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lock is tricky to install, so you should hire a professional locksmith, who will bring the proper specialized tools required to precisely cut the hole for the lock, and so on. If you are located anywhere in Tampa, Florida, you may want to choose a trustworthy locksmith such as the mobile experts on staff at 24/7 Tampa Locksmith, where free consultations are available.

knob lock: This is the standard lock we have on our exterior doors at home, often installed along with a deadbolt.

deadbolt: If there’s one particular room you’re especially worried about, a deadbolt lock will certainly fit the bill. The reason these superior locks are called “dead” is that they do not have any springs to operate the bolt; that is, a deadbolt is operated manually, using a key or thumbturn. There many different kinds of deadbolts, including single-cylinder, double-cylinder, lockable thumbturn, rim, jimmy-proof, mortise, vertical, and even keyless or digital. Do your research to see which one will work best for your requirements.

rim cylinder lock: You’ll often see this lock on commercial doors, entry glass doors, and at apartment complexes. Perhaps you’ll want this lock for a door to your solarium or enclosed porch. They’re usually used in rim latch locks, mounted on the inside of the door. Rim cylinder locks have a long metal piece that extends out from the lock’s back, running through the door into a locking mechanism on the opposite side.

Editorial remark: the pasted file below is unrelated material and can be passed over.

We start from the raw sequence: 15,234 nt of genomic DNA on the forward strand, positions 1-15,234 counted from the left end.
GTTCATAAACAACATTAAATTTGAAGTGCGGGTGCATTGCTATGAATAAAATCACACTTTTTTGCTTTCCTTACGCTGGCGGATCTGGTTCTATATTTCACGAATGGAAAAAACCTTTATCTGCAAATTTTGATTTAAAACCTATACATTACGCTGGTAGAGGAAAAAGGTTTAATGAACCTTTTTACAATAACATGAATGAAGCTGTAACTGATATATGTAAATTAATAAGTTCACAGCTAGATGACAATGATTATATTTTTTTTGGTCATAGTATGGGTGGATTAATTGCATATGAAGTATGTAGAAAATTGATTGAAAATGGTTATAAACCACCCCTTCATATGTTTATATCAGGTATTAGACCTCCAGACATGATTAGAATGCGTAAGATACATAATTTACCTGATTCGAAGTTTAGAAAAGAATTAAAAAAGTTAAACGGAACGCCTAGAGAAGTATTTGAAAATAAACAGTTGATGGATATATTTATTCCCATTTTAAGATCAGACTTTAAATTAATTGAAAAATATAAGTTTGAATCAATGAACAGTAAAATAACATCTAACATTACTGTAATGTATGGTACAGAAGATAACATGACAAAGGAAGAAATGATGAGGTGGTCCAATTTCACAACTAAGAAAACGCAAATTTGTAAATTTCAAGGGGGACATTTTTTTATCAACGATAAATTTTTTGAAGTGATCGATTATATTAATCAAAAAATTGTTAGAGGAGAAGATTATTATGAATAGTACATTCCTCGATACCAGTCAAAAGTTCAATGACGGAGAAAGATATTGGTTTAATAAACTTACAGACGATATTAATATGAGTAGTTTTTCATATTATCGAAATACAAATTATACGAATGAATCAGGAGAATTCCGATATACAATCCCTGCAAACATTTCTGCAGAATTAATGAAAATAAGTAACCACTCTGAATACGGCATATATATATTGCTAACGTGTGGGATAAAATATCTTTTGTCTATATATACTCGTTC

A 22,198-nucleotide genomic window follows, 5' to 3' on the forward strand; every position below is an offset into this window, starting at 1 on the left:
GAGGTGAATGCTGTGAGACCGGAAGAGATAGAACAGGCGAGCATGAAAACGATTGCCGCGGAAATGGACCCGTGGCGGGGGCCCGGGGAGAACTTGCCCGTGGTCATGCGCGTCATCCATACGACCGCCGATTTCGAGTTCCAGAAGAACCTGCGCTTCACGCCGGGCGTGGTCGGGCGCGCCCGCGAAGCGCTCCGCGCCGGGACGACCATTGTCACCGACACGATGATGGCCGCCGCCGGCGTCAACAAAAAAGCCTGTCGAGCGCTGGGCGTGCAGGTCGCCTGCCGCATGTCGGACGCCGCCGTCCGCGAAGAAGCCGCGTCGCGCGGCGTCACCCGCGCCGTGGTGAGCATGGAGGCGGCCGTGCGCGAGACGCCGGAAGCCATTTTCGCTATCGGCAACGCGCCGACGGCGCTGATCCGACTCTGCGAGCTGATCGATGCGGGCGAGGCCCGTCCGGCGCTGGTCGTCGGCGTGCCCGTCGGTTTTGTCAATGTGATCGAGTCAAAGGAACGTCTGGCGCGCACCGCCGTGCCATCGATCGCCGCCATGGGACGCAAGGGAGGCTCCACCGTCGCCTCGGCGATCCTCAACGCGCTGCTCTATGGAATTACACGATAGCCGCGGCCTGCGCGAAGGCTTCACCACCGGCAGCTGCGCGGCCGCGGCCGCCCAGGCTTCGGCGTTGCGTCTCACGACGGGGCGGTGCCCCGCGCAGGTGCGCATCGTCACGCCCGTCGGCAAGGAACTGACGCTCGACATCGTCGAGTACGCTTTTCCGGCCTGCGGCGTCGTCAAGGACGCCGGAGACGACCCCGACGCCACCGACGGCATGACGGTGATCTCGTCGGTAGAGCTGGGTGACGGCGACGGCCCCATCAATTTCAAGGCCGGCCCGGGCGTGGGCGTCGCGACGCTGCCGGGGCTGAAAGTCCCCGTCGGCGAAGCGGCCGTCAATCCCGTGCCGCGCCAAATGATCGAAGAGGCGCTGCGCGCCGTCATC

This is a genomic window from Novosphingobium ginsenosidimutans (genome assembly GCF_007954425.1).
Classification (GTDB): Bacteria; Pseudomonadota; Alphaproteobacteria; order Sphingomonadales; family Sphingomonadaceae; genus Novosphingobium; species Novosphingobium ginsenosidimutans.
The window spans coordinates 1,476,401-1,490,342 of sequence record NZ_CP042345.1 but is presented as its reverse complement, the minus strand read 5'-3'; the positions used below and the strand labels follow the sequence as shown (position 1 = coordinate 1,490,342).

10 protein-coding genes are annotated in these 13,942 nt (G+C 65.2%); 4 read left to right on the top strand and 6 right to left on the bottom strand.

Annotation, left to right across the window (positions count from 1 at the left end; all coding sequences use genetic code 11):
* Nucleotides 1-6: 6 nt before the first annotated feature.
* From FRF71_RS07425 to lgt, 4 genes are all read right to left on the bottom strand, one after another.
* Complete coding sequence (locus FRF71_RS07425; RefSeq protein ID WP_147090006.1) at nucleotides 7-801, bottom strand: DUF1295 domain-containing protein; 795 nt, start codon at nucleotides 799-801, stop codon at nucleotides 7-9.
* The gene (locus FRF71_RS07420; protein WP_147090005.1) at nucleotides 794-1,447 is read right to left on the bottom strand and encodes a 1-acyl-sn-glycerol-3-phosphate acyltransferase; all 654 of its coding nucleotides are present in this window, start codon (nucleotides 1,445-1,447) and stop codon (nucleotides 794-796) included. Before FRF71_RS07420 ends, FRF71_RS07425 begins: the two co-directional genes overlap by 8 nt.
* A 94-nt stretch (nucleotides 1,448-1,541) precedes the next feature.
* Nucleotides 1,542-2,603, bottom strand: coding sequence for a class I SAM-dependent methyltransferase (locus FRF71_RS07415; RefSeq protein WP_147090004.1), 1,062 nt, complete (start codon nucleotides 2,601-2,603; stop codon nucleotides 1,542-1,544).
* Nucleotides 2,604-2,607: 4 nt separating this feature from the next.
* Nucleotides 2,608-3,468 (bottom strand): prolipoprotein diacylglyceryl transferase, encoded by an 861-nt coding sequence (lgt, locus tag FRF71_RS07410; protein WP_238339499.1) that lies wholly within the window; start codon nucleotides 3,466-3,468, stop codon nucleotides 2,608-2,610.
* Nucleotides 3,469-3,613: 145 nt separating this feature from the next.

lever handle lock: These locks are frequently used on interior doors in commercial buildings, but if you need to make your home accessible throughout for a disabled family member, lever locks will be your best bet. They’re easier to open than knob locks, because the push-down handle doesn’t need to be grasped and turned, the way a knob does. Consider whether you’ll need left-handled or right-handled doors. One drawback: You may agree with folks who don’t like lever-handled locks, because they often inadvertently catch and rip their clothes on them.

electronic door lock: Believe it or not, in today’s high-tech world, you’ll find lots of lever-handled variations for interior locks ~ with keypads or touchscreens, which ask you to enter a passcode. Some even add a required fingerprint to gain access, and will allow you to program in the fingerprints of up to 100 people! If you want to spend more, some will require not only a user code, but also a traditional key too, plus two more steps of identity verification. Do your homework to choose the ideal electronic lock for you.

This is a simple overview. There is literally an endless list of various kinds of locks. To learn more, consult with a local reliable locksmith.